As I am currently in the kitchen slaving away over Thanksgiving preparations (yes, I note the irony), into my inbox comes Joshua Gibbs on why Thanksgiving is worth the expense and hassle:
Thanksgiving dinner is a repository of many hours, many dollars, much thought and preparation and inconvenience. Every man who has spent north of a hundred dollars on Thanksgiving— not to mention the hassle of bringing relatives in, finding enough chairs and place settings for everyone and decorating the table— has surely entertained the thought, “If everyone stayed home and just ordered a pizza, we could saved a bundle, and I might have spent that time and money fixing the shed.” In other words, what if he funneled all the money spent on useless things into useful things instead? After all, white bread, peanut butter, and frozen mixed vegetables will fill stomachs just the same as prime rib, but at a fraction of the cost. Of course, this same logic is used to construct purely functional buildings which treat the occupants as though they have no souls— buildings which ultimately inspire the bitterness and cynicism of the vandal. When the vandal spray paints graffiti on the side of an ugly he building, he is actually protesting, “This building is false. I do have a soul.” If we trade the uselessness of a beautiful meal for a purely functional one, for a meal which merely keeps us alive, what exactly are we living for? What are we staying alive to do? Life cannot give itself meaning. A wedding ring only has meaning if it stands for a marriage, something which transcends mere jewelry. If life itself is the wedding ring, what is the marriage it stands for?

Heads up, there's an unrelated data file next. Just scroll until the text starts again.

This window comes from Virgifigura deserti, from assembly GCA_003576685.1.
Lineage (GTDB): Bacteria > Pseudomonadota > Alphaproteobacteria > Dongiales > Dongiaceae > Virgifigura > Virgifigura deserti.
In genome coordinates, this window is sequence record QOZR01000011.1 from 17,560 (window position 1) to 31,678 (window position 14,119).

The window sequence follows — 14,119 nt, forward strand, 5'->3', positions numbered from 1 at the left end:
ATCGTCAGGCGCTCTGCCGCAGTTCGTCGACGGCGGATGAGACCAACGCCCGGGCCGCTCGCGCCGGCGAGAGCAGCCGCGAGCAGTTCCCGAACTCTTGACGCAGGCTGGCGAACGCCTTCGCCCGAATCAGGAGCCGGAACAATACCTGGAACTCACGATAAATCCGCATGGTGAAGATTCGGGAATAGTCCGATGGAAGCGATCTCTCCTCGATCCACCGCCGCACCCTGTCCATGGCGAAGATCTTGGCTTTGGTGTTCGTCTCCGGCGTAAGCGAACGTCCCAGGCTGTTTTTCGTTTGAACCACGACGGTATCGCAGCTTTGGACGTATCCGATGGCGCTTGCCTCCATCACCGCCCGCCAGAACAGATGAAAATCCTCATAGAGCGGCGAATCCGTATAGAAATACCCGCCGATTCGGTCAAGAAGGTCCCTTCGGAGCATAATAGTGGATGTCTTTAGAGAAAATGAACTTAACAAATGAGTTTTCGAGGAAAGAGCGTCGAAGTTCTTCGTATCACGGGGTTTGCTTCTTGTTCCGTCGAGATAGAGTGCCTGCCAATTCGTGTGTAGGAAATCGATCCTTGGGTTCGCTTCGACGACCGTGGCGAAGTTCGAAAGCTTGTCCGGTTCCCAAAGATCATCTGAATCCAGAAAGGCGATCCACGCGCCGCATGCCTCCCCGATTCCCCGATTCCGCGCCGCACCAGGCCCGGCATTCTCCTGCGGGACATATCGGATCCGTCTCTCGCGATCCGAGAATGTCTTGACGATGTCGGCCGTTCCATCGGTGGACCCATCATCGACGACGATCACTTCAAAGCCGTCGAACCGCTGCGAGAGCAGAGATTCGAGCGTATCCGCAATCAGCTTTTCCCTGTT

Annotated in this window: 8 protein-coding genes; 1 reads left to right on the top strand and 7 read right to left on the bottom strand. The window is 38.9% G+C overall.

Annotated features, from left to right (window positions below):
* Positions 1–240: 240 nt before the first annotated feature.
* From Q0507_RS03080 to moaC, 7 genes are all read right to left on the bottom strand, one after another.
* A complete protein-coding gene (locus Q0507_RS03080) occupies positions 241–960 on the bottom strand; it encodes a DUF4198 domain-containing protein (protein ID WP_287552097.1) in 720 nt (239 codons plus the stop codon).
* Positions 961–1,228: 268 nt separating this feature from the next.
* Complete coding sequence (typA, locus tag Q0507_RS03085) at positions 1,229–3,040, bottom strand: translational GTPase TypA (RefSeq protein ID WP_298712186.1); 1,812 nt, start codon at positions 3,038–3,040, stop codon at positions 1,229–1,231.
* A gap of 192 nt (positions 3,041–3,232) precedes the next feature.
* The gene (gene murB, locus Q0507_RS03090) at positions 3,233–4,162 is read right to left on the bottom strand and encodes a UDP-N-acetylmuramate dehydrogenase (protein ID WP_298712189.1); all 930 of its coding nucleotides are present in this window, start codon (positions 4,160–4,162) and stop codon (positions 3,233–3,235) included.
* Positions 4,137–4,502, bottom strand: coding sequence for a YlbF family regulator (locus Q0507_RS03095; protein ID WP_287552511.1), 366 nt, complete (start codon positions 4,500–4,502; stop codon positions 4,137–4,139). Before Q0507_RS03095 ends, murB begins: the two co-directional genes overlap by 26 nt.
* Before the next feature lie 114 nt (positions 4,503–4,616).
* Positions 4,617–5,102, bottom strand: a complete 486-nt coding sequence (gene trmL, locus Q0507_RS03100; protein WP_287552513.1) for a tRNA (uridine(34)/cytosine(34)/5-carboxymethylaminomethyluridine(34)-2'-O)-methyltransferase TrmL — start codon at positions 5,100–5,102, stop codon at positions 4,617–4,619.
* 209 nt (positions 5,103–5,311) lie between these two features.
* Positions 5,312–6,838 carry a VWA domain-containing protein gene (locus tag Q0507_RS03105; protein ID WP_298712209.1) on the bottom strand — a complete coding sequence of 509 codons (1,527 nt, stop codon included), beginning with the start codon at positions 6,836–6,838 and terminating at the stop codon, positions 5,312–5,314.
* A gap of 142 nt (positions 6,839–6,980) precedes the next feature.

Seeing as our Thanksgiving festivities this year went easily north of $200, two thoughts sprang to mind. The first is that I need to get in on Gibbs’ frugal Thanksgiving game. $100 would be a welcome hosting expense. Second is that as usual, he makes an excellent point.
Despite that 36 hours from now, the leftovers will be in containers, the serving ware will be washed and put away, and the house will look much as it did before extended family filed in and out, the memories will remain. The sense of family and connection to the same will be bolstered in ways that caused us to forget any spats or differences from earlier in the year, and the meaning of what transpired will overshadow the uselessness of it.
Happy Thanksgiving, all!